The shift to the subject in 20th century philosophy of science: A liberating move?
HTML
EPUB
XML
PDF

Keywords

Subjectivism
Shift to the subject
Philosophy of science
Individualist view of the knowing subject
Communalist view of the knowing subject
Reformational philosophy

Abstract

During the 20th century, the ‘subject’ of knowledge (i.e. the individual scientist or a scientific community) was attributed an increasingly relevant role in (the philosophy of) science. Anchoring scientific knowledge to the subject (rather than to the object, as in early positivism) was proposed as a ‘liberating’ move, leading to a less authoritarian and rationalistic view of science. This article provides a reformational point of view on the topic. A historical documentation of the shift to the subject is provided by visiting the philosophies of Popper, Kuhn, Collins and others. It is argued that the promise of a more libertarian or emancipating conception of science was challenged by several problems. In particular, the conflict between an individual and a communal understanding of the subject is highlighted. Furthermore, it is argued that the roots of the phenomenon in most cases remain hidden. An interpretation of the shift and the sketch of an alternative approach conclude the article.
https://doi.org/10.4102/koers.v79i1.2128
HTML
EPUB
XML
PDF
Copyright information
  • Ownership of copyright in terms of the Work remains with the authors.
  • The authors retain the non-exclusive right to do anything they wish with the Work, provided attribution is given to the place and detail of original publication, as set out in the official citation of the Work published in the journal. The retained right specifically includes the right to post the Work on the authors’ or their institutions’ websites or institutional repository.
Publication and user license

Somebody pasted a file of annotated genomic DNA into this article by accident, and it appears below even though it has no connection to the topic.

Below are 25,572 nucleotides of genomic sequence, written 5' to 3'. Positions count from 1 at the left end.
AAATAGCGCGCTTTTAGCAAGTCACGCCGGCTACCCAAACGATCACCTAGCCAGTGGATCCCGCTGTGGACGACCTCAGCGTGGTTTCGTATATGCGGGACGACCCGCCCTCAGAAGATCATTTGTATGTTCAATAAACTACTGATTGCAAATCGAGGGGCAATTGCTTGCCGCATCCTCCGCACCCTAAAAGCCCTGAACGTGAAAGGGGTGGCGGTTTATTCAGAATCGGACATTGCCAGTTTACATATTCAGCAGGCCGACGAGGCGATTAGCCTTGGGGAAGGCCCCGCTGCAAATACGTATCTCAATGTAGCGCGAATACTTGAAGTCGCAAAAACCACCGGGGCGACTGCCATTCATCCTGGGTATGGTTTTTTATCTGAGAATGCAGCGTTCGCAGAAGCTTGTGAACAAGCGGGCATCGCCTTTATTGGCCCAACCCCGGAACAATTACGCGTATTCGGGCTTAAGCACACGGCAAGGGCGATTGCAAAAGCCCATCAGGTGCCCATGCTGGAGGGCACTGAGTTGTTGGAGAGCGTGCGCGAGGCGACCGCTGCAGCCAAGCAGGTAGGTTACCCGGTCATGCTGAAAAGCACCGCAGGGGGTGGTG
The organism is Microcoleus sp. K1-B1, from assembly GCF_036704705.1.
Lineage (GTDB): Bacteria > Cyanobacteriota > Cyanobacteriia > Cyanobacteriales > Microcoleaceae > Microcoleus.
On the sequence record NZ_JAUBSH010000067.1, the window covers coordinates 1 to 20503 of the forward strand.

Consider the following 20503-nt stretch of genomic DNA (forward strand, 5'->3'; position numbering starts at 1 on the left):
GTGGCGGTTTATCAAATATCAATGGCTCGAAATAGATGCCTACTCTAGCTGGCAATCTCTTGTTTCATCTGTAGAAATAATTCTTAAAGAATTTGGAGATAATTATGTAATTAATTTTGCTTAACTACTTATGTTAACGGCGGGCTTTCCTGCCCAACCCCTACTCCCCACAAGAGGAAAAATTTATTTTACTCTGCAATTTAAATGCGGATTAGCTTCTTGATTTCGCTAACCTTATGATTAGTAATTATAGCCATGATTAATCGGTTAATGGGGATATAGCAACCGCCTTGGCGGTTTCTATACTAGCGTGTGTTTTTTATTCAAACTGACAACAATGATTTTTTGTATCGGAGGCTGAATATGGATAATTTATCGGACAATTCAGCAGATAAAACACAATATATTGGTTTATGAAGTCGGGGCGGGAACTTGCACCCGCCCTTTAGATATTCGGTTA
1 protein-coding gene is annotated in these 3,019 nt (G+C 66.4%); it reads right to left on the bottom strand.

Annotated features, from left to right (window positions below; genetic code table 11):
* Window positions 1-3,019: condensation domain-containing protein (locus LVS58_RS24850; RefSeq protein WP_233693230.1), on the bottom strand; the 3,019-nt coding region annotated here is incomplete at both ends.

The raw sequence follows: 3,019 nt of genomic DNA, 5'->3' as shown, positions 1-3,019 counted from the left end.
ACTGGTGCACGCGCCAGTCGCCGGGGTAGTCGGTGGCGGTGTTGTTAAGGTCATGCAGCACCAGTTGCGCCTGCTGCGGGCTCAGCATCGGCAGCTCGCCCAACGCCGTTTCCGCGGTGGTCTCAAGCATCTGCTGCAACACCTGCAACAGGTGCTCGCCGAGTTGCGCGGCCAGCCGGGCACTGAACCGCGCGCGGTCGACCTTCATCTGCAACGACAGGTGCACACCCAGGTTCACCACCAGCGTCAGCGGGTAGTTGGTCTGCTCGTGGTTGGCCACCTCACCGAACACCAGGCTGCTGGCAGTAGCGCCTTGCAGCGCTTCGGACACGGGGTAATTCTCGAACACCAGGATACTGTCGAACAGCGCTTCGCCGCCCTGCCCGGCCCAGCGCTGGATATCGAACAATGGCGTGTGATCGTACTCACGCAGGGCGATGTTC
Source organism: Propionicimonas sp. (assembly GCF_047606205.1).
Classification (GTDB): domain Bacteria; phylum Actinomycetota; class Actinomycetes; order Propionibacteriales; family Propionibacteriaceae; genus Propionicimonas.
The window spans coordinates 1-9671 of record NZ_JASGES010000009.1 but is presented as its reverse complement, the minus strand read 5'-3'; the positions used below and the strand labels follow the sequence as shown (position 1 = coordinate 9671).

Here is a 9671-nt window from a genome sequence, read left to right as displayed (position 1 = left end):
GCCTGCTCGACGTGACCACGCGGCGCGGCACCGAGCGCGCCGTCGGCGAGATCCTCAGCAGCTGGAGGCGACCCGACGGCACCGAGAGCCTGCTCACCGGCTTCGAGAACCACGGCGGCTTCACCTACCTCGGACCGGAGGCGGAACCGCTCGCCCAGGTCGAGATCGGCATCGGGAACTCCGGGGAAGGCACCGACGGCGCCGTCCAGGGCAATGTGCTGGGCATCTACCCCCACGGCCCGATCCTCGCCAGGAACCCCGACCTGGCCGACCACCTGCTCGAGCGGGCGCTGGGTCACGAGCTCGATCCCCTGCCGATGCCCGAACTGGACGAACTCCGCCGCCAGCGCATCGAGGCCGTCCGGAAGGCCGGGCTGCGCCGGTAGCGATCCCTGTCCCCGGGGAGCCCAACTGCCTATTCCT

• The authors grant the title owner and the publisher an irrevocable license and first right and perpetual subsequent right to (a) publish, reproduce, distribute, display and store the Work in  any form/medium, (b) to translate the Work into other languages, create adaptations, summaries or extracts of the Work or other derivative works based on the Work and exercise all of the rights set forth in (a) above in such translations, adaptations, summaries, extracts and derivative works, (c) to license others to do any or all of the above, and (d) to register the Digital Object Identifier (DOI) for the Definitive Work.
  • The authors acknowledge and accept the user licence under which the Work will  be published as set out in http://creativecommons.org/licenses/by/2.5/za/legalcode (Creative Commons Attribution License South Africa)
  • The undersigned warrant that they have the authority to license these publication rights and that no portion of the copyright to the Work has been assigned or licensed previously to any other party.

Disclaimer: The publisher, editors and title owner accept no responsibility for any statement made or opinion expressed by any other person in this Work. Consequently, they will not be liable for any loss or damage sustained by any reader as a result of his or her action upon any statement or opinion in this Work. 
In cases where a manuscript is NOT accepted for publication by the editorial board, the portions of this agreement regarding the publishing licensing shall be null and void and the authors will be free to submit this manuscript to any other publication for first publication.

Our copyright policies are author-friendly and protect the rights of our authors and publishing partners.